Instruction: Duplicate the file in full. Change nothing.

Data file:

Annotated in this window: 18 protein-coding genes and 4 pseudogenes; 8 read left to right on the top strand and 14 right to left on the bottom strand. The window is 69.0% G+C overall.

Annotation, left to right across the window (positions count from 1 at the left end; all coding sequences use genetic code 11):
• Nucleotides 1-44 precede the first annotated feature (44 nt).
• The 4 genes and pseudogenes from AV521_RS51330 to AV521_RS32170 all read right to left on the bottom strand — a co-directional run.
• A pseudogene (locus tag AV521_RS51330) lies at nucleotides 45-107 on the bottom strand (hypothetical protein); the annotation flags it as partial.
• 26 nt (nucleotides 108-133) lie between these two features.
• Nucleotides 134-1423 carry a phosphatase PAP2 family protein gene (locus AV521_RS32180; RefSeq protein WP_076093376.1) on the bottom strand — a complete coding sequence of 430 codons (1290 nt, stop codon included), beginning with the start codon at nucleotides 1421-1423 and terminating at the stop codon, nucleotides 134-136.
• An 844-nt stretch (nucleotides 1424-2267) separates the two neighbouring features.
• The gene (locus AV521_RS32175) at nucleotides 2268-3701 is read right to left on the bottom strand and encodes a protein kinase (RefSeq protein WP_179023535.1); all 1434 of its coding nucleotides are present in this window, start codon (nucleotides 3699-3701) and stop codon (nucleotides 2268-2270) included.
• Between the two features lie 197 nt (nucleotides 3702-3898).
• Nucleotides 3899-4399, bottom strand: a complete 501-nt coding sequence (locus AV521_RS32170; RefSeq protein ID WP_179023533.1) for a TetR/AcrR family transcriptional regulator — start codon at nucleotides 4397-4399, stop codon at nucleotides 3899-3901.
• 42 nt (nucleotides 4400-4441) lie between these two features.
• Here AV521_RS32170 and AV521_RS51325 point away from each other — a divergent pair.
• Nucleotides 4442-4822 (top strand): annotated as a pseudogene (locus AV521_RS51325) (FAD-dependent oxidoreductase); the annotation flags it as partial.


Annotated in this window: 18 protein-coding genes and 4 pseudogenes; 8 read left to right on the top strand and 14 right to left on the bottom strand. The window is 69.0% G+C overall.

Annotation, left to right across the window (positions count from 1 at the left end; all coding sequences use genetic code 11):
• Nucleotides 1-44 precede the first annotated feature (44 nt).
• The 4 genes and pseudogenes from AV521_RS51330 to AV521_RS32170 all read right to left on the bottom strand — a co-directional run.
• A pseudogene (locus tag AV521_RS51330) lies at nucleotides 45-107 on the bottom strand (hypothetical protein); the annotation flags it as partial.
• 26 nt (nucleotides 108-133) lie between these two features.
• Nucleotides 134-1423 carry a phosphatase PAP2 family protein gene (locus AV521_RS32180; RefSeq protein WP_076093376.1) on the bottom strand — a complete coding sequence of 430 codons (1290 nt, stop codon included), beginning with the start codon at nucleotides 1421-1423 and terminating at the stop codon, nucleotides 134-136.
• An 844-nt stretch (nucleotides 1424-2267) separates the two neighbouring features.
• The gene (locus AV521_RS32175) at nucleotides 2268-3701 is read right to left on the bottom strand and encodes a protein kinase (RefSeq protein WP_179023535.1); all 1434 of its coding nucleotides are present in this window, start codon (nucleotides 3699-3701) and stop codon (nucleotides 2268-2270) included.
• Between the two features lie 197 nt (nucleotides 3702-3898).
• Nucleotides 3899-4399, bottom strand: a complete 501-nt coding sequence (locus AV521_RS32170; RefSeq protein ID WP_179023533.1) for a TetR/AcrR family transcriptional regulator — start codon at nucleotides 4397-4399, stop codon at nucleotides 3899-3901.
• 42 nt (nucleotides 4400-4441) lie between these two features.
• Here AV521_RS32170 and AV521_RS51325 point away from each other — a divergent pair.
• Nucleotides 4442-4822 (top strand): annotated as a pseudogene (locus AV521_RS51325) (FAD-dependent oxidoreductase); the annotation flags it as partial.